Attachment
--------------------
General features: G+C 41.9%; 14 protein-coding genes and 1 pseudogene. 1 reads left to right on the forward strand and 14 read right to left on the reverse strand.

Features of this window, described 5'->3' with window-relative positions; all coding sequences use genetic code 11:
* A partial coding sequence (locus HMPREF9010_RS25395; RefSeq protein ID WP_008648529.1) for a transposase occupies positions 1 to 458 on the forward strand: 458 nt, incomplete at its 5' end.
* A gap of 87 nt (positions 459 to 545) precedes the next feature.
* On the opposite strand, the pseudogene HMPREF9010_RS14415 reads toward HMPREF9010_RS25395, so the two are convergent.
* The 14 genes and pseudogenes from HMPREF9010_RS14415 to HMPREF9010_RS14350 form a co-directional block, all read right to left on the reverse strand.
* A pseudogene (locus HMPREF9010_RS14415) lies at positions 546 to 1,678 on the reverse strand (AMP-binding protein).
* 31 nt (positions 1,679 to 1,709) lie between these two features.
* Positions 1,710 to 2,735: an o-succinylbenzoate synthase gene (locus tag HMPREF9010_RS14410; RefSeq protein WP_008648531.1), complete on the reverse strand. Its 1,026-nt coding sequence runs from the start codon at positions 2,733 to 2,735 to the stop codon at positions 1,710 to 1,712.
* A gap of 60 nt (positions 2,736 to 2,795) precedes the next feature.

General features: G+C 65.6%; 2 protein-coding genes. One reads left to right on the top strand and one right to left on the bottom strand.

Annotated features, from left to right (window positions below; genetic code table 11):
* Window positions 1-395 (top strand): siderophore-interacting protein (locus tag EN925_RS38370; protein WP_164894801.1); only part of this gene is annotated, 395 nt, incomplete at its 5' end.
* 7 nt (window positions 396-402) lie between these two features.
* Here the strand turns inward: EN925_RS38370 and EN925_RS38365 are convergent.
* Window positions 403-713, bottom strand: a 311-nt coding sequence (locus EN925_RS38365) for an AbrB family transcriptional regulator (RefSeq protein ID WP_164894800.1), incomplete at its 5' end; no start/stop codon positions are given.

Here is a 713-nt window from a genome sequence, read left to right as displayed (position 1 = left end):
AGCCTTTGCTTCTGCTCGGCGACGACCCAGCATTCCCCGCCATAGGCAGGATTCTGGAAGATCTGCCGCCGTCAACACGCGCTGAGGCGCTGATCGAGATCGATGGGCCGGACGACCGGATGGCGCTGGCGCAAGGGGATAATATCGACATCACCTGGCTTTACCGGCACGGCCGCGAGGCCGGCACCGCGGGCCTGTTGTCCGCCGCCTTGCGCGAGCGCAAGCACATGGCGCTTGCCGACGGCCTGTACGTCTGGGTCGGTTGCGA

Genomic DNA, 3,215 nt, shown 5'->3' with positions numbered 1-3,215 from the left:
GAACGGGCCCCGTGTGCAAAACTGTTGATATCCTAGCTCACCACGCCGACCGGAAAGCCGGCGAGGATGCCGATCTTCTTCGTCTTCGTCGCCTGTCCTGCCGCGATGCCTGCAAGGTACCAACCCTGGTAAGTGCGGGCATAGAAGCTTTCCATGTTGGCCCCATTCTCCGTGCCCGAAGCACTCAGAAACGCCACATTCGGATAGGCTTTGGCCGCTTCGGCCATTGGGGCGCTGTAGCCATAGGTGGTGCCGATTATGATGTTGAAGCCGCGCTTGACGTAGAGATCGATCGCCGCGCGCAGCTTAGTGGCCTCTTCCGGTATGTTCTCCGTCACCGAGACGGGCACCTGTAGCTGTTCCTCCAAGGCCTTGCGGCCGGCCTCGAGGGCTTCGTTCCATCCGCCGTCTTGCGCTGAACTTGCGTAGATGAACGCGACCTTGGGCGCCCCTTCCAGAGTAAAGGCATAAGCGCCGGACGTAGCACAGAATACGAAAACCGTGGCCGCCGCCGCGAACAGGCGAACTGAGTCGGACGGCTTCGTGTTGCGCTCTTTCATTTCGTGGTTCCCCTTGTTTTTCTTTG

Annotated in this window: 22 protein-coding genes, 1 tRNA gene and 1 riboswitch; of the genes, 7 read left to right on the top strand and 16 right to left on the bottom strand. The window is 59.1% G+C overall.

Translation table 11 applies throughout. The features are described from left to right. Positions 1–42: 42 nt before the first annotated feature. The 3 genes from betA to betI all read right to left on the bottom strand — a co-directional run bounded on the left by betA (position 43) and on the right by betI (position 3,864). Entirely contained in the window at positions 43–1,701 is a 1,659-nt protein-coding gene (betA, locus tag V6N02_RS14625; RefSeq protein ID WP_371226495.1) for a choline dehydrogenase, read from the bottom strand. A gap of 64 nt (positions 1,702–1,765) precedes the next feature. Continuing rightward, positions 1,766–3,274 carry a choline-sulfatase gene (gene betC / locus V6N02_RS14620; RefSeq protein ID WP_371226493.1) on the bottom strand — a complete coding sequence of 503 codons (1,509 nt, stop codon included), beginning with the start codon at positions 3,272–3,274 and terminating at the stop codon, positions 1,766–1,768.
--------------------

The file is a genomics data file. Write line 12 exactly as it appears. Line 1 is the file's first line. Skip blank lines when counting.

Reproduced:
Annotated features, from left to right (window positions below; genetic code table 11):